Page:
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Oracle® Java Micro Edition Software Development Kit Developer's Guide
Release 3.0.5 for Windows
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24 JSR 180: SIP Communications

The Java ME SDK supports the SIP API for J2ME (JSR 180) with a proxy server, registrar, and network monitor support.

Session Initiation Protocol (SIP) is defined by RFC 3261, available at

SIP provides a standard way for applications to set up communications. The application determines what communication actually takes place. SIP can be used to set up instant messaging, text chat, voice chat, video conferencing, or other types of sessions.

24.1 Understanding the SIP Registrar and Proxy

A SIP registrar enables client applications to associate a user name with a specific network address. Client registration informs the SIP proxy server that the client exists.

A SIP proxy server is an entry point into a larger network of proxy servers. SIP messages that arrive at one proxy are routed to an appropriate destination, which is usually another proxy server or an end point, such as a desktop computer or a mobile device. Although SIP messages can be sent directly between devices, they are usually routed through a proxy server.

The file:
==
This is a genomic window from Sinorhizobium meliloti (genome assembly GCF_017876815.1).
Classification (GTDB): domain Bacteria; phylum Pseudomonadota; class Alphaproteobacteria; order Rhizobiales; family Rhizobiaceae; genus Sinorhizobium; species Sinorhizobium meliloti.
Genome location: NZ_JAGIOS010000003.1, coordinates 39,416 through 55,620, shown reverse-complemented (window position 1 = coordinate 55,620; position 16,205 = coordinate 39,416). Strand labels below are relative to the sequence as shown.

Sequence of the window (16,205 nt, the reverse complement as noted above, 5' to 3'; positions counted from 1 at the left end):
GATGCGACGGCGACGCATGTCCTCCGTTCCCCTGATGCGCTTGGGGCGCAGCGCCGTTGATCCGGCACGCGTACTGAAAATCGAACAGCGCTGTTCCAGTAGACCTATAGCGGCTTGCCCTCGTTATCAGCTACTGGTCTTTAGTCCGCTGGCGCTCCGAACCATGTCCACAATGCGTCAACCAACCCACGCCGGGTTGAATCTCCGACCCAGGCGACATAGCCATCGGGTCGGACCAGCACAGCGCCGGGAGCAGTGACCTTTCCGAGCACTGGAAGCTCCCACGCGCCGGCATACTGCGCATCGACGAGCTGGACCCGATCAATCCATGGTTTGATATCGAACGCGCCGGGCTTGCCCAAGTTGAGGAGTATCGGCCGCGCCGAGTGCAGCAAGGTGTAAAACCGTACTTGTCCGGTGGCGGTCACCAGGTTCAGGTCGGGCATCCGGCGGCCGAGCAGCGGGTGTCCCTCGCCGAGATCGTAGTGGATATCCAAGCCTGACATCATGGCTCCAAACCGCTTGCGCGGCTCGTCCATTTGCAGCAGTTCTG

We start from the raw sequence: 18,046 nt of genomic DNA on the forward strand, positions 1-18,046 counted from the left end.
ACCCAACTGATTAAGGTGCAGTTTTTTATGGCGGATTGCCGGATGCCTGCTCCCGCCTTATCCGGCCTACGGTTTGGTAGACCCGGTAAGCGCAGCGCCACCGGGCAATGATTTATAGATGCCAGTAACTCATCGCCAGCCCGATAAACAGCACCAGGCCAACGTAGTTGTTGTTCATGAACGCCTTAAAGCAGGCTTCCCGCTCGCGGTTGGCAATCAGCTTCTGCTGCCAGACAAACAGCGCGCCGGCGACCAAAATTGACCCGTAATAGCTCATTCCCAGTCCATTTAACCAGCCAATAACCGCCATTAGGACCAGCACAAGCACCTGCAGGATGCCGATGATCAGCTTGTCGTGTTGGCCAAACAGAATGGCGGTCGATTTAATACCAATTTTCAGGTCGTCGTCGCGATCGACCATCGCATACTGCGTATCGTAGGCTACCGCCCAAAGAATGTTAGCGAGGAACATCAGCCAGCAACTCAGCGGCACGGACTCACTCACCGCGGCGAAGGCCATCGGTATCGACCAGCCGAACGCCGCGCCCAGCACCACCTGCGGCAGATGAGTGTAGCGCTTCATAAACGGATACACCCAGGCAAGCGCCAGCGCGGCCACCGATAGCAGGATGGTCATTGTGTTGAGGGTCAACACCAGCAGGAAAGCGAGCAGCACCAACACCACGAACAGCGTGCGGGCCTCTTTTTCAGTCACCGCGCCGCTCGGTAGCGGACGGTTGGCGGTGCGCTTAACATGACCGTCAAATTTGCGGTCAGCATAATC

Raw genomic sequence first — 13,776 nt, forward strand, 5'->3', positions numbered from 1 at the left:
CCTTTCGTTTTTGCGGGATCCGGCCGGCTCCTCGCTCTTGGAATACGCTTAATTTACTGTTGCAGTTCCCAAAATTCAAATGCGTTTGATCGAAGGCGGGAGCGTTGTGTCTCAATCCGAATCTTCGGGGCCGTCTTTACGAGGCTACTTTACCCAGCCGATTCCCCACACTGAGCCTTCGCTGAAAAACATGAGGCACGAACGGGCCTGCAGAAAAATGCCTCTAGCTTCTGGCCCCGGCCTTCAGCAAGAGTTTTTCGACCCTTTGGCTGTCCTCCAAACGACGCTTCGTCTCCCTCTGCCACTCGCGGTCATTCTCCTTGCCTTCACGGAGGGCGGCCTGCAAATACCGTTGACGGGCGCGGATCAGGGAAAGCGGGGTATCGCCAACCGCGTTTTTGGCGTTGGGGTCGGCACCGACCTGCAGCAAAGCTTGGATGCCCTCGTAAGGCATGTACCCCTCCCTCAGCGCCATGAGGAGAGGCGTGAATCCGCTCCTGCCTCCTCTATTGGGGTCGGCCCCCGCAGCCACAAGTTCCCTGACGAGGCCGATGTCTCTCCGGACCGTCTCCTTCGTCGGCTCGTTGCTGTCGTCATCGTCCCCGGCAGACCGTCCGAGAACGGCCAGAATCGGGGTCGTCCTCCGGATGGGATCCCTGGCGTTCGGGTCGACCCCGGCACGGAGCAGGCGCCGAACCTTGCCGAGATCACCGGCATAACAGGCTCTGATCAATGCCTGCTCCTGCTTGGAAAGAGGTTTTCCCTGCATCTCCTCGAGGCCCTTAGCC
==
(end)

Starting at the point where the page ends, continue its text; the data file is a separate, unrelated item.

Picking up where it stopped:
For example, suppose Doug wants to start a video conference with Polly. Polly is on the road and her mobile phone sends a message to a registrar that associates her name with the mobile phone's network address. When Doug tries to set up the video conference with Polly, his application uses SIP to ask the registrar for Polly's current network location.

24.2 Running SIPDemo

This application is a very simple example of using SIP (JSR 180) to communicate directly between two devices. Usually devices will use SIP with a proxy server to set up direct communications of some kind.

To see how SIPDemo works, run two instances of the emulator. In the first, choose Receive message. You can use the default port, 5070, and choose Receive. The first emulator is now listening for incoming messages.

In the second emulator, choose Send message. Fill in values for the recipient, port number, subject, and message, or accept the defaults, and choose Send. Your message will be displayed in the first emulator. The first emulator's response is displayed in the second emulator.

Try it again with the network monitor turned on. You can see the communication between the emulators in the network monitor SIP tab.